Although sports are not really my thing, baseball has an atmosphere and ritual that I have always found appealing. As a kid I would listen to the Tigers on the radio with my grandma, during my pre-teen years, my friends and I screamed and cheered during games at the old Tigers stadium (while the parents who chose to bring us regretted their decision) and prior to this season, I enjoyed annual Father’s Day Mud Hens games with my in-laws. The camaraderie, spirit and excitement of the game are as integral to summer as fireworks and sunscreen.
It is not easy to recreate the feeling of being out at the game. The best you can do this year, I suppose, is to try the following:
Set up a lawn chair in direct sunlight on a hot day, juggle several snack items like a hotdog, popcorn and a cold drink on your knees and ask your family members to walk in front of you in close proximity, repeatedly for 3 hours.
If that does not work for you, check out what Hoopla has to offer on the subject:
How an average baseball film becomes one of the best sports films ever made. The Natural is a feature length documentary celebrating its 30th anniversary – it is history and the moving forces behind it.
The original film was based strongly on Bernard Malamud’s highly acclaimed 1952 novel of the same name and stars Robert Redford as a naïve, gifted-but-flawed up-and-coming baseball phenom Roy Hobbs, a baseball player who has immense yet unrealized potential… and who later in life still has the means of being the greatest player anyone ever saw take the field.
The incredible true story of the underdog foreign Little League team who inspired two nations. Clifton Collins Jr. stars as Cesar, who returns to his native Monterey, Mexico after his major league career is cut short. Impoverished baseball-loving kids recruit him to coach their rag-tag team. Together, they beat the odds and overcome hardships and bigotry to compete in the 1957 Little League World Series.
Boxoffice Magazine proclaimed it “inspiring, richly entertaining, heartfelt…and a perfect family movie.”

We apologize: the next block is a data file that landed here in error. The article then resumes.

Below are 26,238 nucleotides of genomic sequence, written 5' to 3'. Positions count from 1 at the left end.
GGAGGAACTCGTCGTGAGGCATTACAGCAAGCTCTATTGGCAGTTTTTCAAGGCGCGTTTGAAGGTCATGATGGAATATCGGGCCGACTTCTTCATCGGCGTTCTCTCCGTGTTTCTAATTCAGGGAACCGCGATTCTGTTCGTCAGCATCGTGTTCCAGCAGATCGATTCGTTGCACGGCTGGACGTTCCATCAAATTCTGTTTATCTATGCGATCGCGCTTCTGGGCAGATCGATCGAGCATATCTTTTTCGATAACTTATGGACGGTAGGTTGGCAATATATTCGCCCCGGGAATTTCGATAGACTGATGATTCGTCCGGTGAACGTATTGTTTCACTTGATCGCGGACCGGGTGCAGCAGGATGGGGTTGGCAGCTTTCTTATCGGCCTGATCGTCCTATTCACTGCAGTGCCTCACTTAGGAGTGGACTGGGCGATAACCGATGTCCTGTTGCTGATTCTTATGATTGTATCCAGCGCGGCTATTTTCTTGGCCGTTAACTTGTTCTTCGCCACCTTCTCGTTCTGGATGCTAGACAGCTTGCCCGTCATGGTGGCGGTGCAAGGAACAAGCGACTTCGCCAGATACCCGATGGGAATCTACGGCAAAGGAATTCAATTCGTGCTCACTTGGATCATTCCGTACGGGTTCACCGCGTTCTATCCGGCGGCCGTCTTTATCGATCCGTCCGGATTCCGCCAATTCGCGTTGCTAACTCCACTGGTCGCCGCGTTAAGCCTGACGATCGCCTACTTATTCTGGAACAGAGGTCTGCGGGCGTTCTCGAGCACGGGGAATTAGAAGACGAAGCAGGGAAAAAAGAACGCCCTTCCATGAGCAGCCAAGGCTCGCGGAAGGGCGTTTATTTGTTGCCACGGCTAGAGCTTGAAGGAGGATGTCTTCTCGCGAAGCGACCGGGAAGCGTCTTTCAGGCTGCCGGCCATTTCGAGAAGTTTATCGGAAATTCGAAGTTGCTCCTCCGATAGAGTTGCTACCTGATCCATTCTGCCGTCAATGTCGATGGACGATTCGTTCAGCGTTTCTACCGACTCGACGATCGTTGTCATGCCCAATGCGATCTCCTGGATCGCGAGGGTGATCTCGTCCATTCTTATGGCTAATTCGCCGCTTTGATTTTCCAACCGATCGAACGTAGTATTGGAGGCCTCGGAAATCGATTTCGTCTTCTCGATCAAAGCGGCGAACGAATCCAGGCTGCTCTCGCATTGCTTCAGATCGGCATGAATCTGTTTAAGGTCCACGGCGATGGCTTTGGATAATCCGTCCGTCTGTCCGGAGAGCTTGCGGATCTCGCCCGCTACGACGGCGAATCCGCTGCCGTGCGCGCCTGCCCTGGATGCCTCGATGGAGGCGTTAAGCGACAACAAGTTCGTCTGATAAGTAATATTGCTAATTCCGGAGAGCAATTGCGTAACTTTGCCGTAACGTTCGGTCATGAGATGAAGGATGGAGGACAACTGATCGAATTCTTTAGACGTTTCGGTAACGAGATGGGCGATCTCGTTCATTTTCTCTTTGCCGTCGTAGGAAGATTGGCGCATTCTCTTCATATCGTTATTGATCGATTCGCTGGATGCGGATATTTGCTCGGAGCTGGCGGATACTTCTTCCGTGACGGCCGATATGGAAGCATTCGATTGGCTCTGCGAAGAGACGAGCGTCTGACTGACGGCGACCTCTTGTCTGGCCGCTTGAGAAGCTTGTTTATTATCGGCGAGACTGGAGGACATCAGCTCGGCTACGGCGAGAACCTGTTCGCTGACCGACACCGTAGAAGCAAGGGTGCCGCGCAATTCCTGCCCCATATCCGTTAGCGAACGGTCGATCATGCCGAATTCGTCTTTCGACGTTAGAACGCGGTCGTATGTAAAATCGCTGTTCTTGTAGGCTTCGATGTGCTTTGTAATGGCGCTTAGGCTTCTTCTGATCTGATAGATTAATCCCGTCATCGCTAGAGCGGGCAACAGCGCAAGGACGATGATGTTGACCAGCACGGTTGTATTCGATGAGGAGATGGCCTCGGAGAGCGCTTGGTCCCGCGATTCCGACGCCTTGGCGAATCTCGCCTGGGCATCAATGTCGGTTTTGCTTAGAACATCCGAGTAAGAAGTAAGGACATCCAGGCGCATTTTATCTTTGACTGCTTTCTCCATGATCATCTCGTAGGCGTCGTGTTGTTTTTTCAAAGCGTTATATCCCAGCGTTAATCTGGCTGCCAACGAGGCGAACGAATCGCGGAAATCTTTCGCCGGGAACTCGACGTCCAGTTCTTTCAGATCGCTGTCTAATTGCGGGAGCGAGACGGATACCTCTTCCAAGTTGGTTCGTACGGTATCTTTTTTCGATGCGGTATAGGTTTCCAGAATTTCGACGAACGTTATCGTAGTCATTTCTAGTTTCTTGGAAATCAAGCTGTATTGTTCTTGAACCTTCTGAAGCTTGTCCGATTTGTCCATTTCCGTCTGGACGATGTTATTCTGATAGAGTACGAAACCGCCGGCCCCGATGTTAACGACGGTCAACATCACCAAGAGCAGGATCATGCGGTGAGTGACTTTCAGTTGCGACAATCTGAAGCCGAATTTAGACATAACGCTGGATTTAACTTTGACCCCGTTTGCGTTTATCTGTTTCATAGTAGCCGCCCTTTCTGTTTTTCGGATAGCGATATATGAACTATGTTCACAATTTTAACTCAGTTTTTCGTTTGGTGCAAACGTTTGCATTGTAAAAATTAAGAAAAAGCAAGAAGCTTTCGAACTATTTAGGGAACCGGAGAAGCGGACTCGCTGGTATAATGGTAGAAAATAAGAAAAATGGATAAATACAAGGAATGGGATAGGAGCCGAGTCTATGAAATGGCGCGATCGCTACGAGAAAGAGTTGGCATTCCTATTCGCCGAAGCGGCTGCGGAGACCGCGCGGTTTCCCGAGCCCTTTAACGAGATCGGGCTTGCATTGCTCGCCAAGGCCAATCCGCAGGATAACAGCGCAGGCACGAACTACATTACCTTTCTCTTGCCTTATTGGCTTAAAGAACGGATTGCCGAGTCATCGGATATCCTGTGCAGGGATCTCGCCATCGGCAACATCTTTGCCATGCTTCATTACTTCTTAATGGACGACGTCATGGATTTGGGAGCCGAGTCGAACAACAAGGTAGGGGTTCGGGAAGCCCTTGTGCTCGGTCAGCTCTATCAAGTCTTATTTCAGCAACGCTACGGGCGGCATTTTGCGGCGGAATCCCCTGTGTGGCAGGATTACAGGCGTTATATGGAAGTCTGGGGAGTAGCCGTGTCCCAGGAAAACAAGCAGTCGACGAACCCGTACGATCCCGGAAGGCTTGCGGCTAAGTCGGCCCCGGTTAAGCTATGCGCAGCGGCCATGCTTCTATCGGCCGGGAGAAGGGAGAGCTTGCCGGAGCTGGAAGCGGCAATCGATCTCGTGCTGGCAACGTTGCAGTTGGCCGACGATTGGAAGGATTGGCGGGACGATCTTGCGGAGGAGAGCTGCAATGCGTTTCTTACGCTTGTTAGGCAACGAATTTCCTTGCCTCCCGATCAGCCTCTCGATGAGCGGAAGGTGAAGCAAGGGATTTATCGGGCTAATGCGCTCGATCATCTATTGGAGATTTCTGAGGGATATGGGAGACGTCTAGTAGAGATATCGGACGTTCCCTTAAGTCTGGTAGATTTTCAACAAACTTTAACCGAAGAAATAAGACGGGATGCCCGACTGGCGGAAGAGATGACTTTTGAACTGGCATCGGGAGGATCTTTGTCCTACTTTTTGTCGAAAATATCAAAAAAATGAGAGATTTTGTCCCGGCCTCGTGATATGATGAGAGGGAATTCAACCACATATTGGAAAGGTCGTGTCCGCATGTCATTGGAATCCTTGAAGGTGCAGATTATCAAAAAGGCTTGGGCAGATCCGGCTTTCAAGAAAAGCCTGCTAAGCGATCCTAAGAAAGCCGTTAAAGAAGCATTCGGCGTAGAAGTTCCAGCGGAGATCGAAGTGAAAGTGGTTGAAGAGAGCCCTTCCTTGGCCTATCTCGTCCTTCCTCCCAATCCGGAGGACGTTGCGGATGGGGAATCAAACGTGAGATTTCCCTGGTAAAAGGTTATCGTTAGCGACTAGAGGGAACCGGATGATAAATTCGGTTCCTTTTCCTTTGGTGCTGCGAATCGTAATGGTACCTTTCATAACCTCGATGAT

The Benchwarmers tells the story of three guys who try to make up for their lack of athleticism when they were younger by forming a three-man baseball team to challenge a full squad of elementary school baseballers.
They develop a large following of left-out kids as they head for a high-stakes, winner-take-all game with the best team of kids in the state.
Ken Burns’ Emmy-winning documentary, already over 25 years old (1994), comprehensively covers the history of baseball, from its pre-American Civil War origins up to the mid-‘90s. Over nine episodes (innings), you have the opportunity to immerse yourself within historic photos, recordings, newsreels and first-person accounts of all things baseball: managers and owners, announcers and fans, stadiums and equipment, and of course, iconic players and teams.
Although at times skewed heavily towards the Northeast (think New York, Boston and Philadelphia), you’ll find much to learn about the likes of everyone from Babe Ruth to Jackie Robinson, Stan Musial to Al Kaline, Roberto Clemente, Hank Aaron, Pete Rose… and so many more.
To view this series in its entirety is to understand how baseball, like Burns’ other documentaries “Jazz” and “The Civil War,” are without doubt a major influencers of and majorly influenced by this country’s collective history.
Co-written by Tim Hagen, adult services coordinator:
Tim enjoys watching classic movies, reading fiction and graphic novels, building all-things LEGO, exploring architecture, spending time with family…and squeezing in a long run when time (occasionally) allows. His kids and wife graciously tolerate his quirky sense of humor.